Oversees our other compliance programs for enterprise risk management, safety, and security, as well as our policies and procedures for monitoring compliance

Makes recommendations to the Board and to our senior management with respect to any of the above matters as the Committee deems necessary or appropriate
All members are independent as defined in the listing standards of the New York Stock Exchange.
Other Governance Best Practices
We adopted other practices we believe reflects our commitment to good corporate governance including:
Policies Prohibiting Hedging and Pledging
In accordance with our Insider Trading Policy, our directors and executives are prohibited from (i) hedging their ownership of Group stock, including trading in options, puts, calls, or other derivative instruments related to Group stock or debt; and (ii) pledging their ownership of Group stock.
Executive Compensation Recovery (“Clawback”) Policy
Our Board has adopted an executive compensation recovery, or “clawback,” policy requiring the reimbursement of excess incentive-based compensation provided to the executives in the event of certain restatements of our financial statements. A more detailed description of the Executive Compensation Recovery Policy appears in the “Compensation Discussion and Analysis” section of this Proxy Statement.
20   CALIFORNIA WATER SERVICE GROUP |  2021 Proxy Statement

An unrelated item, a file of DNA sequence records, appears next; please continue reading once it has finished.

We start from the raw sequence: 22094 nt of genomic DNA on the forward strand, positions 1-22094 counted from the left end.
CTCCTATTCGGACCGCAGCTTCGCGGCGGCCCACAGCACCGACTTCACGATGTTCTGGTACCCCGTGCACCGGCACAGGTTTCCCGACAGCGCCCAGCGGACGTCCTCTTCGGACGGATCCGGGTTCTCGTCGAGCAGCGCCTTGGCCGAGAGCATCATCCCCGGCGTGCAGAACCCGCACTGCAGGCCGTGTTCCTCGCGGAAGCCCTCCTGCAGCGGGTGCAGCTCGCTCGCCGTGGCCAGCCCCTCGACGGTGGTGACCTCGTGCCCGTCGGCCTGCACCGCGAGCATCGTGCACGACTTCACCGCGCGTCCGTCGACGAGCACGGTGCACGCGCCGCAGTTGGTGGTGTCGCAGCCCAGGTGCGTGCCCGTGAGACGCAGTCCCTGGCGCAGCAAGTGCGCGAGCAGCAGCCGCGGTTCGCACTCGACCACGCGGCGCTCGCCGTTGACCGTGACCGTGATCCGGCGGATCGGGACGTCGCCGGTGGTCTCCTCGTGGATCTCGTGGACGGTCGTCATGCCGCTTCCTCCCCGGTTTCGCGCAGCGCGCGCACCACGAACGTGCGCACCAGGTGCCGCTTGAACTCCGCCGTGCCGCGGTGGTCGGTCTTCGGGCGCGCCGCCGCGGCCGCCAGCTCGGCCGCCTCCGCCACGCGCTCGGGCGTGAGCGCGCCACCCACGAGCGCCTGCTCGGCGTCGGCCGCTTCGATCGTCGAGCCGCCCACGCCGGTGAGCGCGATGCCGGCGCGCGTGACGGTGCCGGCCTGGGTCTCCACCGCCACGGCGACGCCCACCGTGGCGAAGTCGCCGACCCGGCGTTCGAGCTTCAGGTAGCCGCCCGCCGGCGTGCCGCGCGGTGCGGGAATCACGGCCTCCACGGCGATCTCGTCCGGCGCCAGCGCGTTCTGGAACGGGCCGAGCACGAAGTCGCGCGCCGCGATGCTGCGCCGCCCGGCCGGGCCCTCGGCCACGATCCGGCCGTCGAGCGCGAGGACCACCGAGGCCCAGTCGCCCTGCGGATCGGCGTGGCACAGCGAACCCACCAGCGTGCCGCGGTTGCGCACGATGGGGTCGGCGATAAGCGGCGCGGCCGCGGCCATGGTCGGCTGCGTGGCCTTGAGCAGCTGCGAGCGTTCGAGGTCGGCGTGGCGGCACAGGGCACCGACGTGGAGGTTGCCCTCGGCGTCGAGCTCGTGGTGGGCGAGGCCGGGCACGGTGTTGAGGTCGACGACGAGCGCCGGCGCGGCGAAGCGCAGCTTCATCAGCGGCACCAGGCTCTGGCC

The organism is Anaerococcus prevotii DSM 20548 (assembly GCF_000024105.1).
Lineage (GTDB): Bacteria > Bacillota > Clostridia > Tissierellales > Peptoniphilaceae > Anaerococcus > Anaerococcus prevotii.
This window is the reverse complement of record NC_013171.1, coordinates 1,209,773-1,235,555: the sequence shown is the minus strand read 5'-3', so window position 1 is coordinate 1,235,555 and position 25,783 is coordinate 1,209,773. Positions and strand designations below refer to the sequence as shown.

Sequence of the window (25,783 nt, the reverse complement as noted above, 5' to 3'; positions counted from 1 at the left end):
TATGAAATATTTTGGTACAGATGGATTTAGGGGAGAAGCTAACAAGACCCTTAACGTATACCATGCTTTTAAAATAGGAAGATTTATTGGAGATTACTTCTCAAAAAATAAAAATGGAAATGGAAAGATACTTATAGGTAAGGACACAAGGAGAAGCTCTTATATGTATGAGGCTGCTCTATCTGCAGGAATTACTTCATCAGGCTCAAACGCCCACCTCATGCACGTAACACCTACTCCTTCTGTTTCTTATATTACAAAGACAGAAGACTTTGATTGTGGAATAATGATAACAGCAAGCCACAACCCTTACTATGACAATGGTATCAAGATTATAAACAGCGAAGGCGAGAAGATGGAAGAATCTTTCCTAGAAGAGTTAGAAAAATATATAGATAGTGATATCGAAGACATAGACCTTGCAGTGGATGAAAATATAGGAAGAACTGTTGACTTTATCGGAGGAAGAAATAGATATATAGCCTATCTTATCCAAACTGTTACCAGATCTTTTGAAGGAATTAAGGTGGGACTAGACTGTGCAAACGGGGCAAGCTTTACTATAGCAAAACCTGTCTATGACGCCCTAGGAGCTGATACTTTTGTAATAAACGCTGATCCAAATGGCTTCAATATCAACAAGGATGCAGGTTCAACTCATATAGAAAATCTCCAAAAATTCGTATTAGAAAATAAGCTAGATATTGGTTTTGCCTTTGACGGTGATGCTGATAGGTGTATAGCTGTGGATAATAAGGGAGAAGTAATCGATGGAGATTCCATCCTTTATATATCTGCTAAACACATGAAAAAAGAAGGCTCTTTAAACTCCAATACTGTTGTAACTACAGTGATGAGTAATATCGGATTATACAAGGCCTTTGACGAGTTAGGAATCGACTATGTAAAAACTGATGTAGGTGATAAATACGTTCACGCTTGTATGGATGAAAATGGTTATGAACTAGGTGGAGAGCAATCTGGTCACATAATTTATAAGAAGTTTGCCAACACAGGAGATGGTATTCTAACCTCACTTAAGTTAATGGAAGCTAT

Stock Ownership Requirements
Our Board has adopted stock ownership requirements for directors and executives. These stock ownership requirements were adopted to promote a long-term perspective of the organization and to help align the interests of our stockholders, directors, and executives. As of March 30, 2021, 20 of our non-employee directors and executives have met or exceeded their ownership requirements. New directors have five years after the date of their election to the Board to meet the requirements and must retain 75% of the net after-tax shares from equity awards until the ownership requirement is achieved. Our executives must retain 50% of the net after-tax shares from equity awards until the relevant ownership requirement is achieved. A complete description of the stock ownership requirements for directors and executives appears in the “Compensation Discussion and Analysis” section of this Proxy Statement.
CALIFORNIA WATER SERVICE GROUP |  2021 Proxy Statement   21

PROPOSAL NO. 1 – ELECTION OF DIRECTORS
Upon the recommendation of the Nominating/Corporate Governance Committee, our Board has nominated for election at the 2021 Annual Meeting of Stockholders a slate of twelve director nominees. All of the nominees, except Dr. Maldonado, have served as directors since the last Annual Meeting. Dr. Maldonado was recommended to the Nominating/Corporate Governance Committee by Mr. Kropelnicki. All directors are elected annually to serve until the next Annual Meeting or until their respective successors are elected.
Nominee Qualifications
When an incumbent director is up for re-election, the Nominating/Corporate Governance Committee reviews the performance, skills, and characteristics of such incumbent director before making a determination to recommend the Board nominate the incumbent director for re-election.
The Nominating/Corporate Governance Committee believes that all of the following twelve director nominees listed are highly qualified and have the skills and experience required for membership on our Board. A description of the specific experience, qualifications, attributes, and skills that led our Board to conclude that each of the nominees should serve as a director follows the biographical information of each nominee.